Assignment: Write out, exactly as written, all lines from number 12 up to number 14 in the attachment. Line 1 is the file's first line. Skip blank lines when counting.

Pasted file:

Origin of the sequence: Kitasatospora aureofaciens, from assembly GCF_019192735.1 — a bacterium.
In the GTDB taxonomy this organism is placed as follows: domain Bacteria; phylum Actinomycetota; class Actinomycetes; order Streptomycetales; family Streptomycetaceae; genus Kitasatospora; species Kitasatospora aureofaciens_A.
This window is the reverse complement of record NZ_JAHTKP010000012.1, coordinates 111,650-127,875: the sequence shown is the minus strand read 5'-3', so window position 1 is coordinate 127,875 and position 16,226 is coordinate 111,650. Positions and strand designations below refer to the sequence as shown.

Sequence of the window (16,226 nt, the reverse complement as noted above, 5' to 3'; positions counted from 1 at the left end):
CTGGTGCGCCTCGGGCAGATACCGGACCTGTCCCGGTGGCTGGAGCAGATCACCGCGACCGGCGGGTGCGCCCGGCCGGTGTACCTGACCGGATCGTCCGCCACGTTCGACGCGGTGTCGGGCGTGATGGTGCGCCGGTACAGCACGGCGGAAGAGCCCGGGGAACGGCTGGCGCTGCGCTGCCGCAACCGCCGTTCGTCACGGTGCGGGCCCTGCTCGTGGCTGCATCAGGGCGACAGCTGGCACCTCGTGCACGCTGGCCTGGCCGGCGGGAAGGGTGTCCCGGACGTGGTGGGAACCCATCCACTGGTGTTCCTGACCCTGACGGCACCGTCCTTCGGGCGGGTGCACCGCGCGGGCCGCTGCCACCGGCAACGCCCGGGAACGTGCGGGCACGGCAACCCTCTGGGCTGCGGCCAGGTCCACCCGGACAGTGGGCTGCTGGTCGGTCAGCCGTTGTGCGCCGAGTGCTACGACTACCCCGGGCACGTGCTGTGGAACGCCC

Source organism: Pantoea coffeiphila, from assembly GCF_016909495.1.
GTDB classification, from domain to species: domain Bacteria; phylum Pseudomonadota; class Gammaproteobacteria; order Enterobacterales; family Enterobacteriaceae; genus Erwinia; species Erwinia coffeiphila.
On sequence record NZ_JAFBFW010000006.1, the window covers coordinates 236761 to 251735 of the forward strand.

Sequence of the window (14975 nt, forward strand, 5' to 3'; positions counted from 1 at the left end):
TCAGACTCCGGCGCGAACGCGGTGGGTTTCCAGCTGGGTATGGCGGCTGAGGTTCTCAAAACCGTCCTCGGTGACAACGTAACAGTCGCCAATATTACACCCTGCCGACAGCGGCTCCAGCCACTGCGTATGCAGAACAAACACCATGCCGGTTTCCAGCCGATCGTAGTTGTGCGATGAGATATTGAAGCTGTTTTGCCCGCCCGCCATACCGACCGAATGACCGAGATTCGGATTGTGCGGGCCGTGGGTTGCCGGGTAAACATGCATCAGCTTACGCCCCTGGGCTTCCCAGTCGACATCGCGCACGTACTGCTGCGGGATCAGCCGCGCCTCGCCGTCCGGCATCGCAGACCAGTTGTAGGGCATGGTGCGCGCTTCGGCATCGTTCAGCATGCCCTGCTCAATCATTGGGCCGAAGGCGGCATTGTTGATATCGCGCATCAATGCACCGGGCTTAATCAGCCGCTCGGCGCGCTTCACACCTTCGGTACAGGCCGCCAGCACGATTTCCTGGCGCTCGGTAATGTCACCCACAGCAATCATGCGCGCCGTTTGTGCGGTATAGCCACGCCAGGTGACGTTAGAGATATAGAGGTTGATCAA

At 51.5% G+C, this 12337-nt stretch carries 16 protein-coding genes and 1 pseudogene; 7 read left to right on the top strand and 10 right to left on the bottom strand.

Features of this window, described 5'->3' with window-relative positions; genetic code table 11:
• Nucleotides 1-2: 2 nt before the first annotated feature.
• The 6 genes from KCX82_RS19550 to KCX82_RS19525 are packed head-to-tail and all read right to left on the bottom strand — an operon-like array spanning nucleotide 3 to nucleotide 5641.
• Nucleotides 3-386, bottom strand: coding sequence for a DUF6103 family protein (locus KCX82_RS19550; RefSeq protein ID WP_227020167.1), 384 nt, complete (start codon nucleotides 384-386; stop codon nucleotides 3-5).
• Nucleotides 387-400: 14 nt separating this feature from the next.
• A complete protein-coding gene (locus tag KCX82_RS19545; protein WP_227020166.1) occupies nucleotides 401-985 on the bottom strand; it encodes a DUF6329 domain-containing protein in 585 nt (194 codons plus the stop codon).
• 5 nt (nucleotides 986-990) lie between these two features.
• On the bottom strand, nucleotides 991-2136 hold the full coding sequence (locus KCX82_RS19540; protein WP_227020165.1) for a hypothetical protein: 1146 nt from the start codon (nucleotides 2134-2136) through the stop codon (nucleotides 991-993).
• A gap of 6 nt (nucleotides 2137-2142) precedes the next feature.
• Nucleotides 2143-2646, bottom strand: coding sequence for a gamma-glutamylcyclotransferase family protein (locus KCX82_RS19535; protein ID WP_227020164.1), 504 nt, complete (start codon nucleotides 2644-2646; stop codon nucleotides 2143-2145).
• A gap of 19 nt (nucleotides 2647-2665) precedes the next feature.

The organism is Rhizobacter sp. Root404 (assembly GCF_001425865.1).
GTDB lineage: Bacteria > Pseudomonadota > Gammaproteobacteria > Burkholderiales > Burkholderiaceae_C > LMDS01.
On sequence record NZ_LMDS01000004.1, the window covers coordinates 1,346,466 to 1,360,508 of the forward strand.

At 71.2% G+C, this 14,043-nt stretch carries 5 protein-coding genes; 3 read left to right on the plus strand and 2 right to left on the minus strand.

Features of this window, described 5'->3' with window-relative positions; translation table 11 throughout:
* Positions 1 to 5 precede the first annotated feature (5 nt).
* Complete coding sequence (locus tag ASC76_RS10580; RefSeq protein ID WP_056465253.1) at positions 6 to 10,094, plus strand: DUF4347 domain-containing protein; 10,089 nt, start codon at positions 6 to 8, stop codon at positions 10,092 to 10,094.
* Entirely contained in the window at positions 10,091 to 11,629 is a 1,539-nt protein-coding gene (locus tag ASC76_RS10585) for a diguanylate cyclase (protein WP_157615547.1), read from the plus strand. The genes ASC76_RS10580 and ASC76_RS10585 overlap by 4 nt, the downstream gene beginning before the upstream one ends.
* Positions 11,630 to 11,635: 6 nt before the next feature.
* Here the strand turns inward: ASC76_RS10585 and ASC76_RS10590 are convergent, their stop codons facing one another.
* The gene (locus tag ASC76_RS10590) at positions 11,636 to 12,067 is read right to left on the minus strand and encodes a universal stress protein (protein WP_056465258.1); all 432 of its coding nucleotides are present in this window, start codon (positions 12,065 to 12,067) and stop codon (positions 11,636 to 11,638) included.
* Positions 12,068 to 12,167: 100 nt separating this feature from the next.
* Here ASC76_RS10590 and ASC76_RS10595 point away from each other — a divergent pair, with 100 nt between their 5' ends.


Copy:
Features of this window, described 5'->3' with window-relative positions; genetic code table 11:
• Nucleotides 1-2: 2 nt before the first annotated feature.
• The 6 genes from KCX82_RS19550 to KCX82_RS19525 are packed head-to-tail and all read right to left on the bottom strand — an operon-like array spanning nucleotide 3 to nucleotide 5641.